Changing to a cleaner energy supply is a key part of China’s plans to tackle climate change and the Chinese government is actively promoting renewables as an important part of transitioning to a low carbon economy. In 2013, China installed more renewable energy capacity than all of Europe and the Asia Pacific region and it is still increasing. China’s 13th Five Year Plan for energy was released recently and it outlines specific targets for energy consumption and energy resource use including increasing the percentage of non-fossil energy consumption to at least 15% of total consumption and reducing the share of coal to 58%. This is a big transition for historically coal-dependent China but it has stepped up and made impressive changes already. There are going to be a large number of clean energy projects coming online in the next four years and we will see unprecedented growth in related jobs.
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Thailand’s approach to increasing the proportion of renewable energy within their energy mix has been slow and gradual. However, a transformation within the Thai energy sector is expected to change this. Thailand currently has a short-term target, which aims to increase renewable energy to 20.3% by 2022. As of 2015, the majority of the energy produced within the country was natural gas (64%), followed by coal (20%) and renewable energy (8%). Thailand’s rapid growth coupled with a depletion in their supplies of natural gas has meant that a diversification of the Thai energy sector must inevitably occur.
Despite the majority of Thailand’s energy generation coming from natural gas, the country consumes mainly petroleum products (54%). This is likely due to the large amounts of petroleum imported into the country, coupled with a recent reduction in its price. Despite generating enough energy to be self-sufficient, Thailand likely relies on imports and exports as a result of their highly dependent energy mix and depleting supplies. This lack of diversity within their energy system and depleting supply of fossil fuels reserves will present Thailand with some future challenges regarding the security and sustainability of their energy system. In an attempt to minimise these problems before they arise, the Thai Government has developed a number of plans in order to diversify their power sector.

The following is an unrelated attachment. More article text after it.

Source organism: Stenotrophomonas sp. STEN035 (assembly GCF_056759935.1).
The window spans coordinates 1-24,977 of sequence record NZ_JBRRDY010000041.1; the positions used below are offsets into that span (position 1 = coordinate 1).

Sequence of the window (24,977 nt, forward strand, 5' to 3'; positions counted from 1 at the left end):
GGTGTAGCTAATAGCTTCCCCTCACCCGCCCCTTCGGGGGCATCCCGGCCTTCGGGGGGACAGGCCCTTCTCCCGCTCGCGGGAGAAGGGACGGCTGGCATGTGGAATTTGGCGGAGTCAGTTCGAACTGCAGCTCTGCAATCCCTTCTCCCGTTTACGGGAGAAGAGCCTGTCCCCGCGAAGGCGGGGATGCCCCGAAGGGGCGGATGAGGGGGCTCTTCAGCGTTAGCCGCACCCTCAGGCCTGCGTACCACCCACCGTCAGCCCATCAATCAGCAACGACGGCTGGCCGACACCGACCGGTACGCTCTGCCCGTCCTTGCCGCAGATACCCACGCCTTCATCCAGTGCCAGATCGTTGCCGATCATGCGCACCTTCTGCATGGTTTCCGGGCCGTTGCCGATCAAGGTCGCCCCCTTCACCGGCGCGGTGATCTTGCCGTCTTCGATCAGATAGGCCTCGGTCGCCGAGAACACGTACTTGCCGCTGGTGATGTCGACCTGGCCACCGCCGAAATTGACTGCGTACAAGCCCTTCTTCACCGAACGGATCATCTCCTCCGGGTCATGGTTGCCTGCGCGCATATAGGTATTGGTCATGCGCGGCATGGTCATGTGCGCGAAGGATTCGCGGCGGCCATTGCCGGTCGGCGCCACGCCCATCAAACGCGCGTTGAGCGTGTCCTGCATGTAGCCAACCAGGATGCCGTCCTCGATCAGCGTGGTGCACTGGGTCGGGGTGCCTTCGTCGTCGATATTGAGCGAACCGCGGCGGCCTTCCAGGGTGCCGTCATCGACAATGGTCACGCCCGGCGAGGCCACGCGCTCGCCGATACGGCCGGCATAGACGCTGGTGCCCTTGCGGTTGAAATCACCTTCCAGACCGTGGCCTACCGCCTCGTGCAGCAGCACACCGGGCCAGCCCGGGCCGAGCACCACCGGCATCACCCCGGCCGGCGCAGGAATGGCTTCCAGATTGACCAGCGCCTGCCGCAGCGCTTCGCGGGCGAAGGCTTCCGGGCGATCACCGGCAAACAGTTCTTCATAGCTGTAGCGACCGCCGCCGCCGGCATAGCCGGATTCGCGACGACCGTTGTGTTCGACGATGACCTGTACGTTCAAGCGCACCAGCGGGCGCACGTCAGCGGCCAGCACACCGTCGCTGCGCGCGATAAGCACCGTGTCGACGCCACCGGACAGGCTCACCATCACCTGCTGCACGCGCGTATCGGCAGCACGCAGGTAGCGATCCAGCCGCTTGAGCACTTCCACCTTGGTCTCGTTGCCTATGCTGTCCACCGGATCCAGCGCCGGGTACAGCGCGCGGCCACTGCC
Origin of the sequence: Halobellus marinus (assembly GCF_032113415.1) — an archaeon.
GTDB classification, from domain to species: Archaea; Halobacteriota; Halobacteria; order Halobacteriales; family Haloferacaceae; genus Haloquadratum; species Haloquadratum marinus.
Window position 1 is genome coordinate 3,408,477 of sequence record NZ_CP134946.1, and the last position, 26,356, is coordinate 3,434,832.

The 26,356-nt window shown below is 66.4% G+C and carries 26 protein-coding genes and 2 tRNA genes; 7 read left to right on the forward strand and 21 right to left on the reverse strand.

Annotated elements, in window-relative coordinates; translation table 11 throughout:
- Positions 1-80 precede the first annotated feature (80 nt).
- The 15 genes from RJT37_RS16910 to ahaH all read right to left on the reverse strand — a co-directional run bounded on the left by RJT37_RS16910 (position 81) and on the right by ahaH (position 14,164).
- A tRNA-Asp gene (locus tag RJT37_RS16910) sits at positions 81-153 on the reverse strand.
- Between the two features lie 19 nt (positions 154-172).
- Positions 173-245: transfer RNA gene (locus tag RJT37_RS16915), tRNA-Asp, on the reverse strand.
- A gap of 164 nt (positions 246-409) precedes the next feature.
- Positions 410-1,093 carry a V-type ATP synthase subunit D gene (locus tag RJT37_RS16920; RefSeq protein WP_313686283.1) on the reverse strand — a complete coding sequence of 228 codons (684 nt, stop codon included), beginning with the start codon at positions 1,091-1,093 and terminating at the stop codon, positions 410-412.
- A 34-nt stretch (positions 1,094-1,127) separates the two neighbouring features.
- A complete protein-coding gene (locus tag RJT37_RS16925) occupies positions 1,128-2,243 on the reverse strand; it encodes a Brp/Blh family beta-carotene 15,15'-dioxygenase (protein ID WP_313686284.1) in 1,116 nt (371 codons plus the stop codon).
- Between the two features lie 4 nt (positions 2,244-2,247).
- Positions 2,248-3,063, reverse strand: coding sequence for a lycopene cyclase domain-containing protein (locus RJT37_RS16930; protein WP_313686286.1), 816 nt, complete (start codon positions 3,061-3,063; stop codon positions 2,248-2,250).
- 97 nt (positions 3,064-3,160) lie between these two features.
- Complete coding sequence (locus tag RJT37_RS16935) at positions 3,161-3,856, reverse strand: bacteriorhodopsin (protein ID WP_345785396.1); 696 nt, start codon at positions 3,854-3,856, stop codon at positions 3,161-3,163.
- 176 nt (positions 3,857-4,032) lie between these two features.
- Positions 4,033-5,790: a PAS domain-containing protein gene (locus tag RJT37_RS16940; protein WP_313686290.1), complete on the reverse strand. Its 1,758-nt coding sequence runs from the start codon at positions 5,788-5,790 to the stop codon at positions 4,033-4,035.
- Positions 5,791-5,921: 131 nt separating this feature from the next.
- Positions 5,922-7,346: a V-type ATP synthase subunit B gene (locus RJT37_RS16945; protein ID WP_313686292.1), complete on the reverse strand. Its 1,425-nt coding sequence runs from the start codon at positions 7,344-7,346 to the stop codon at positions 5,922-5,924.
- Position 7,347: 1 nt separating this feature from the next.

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Indonesia’s energy sector is making a tremendous transformation to complete energy independence, despite unique challenges of having the world’s fourth largest population spread over thousands of islands. Indonesia, formerly an oil-exporting nation and OPEC member, has long been reliant on oil in its energy mix but since the decline in its oil reserves it has been importing vast quantities of oil to make up the shortfall – instead of utilising its vast local energy resources. Indonesia has enormous reserves of coal and natural gas and is the world’s largest coal exporter. In order to secure its energy supply, Indonesia is aiming to significantly reduce its oil consumption and replace it with local energy resources including coal, gas and renewables. It has set ambitious targets for this transformation and although renewables are not the only focus in these energy targets, the renewable energy sector is likely to experience a period of growth as a result of it.
Indonesia has made commitments to reduce it greenhouse gas emissions and is focusing on the largest source of emissions currently – the land use and forestry sector. However, the share from the energy sector is expected increase and by 2030 it will be the biggest source of national emissions. There is clearly an opportunity to increase the use of renewables to mitigate these emissions.Growth in renewables in Indonesia will be primarily focused on geothermal energy and hydro. The wind and solar industries are still in their infancy. Indonesia has the resources to attract developers from within the country and internationally, particularly in the geothermal, hydro and bioenergy fields. Total investment in renewable energy in 2016’s first quarter came to $327 million and this will likely increase as the industry further develops.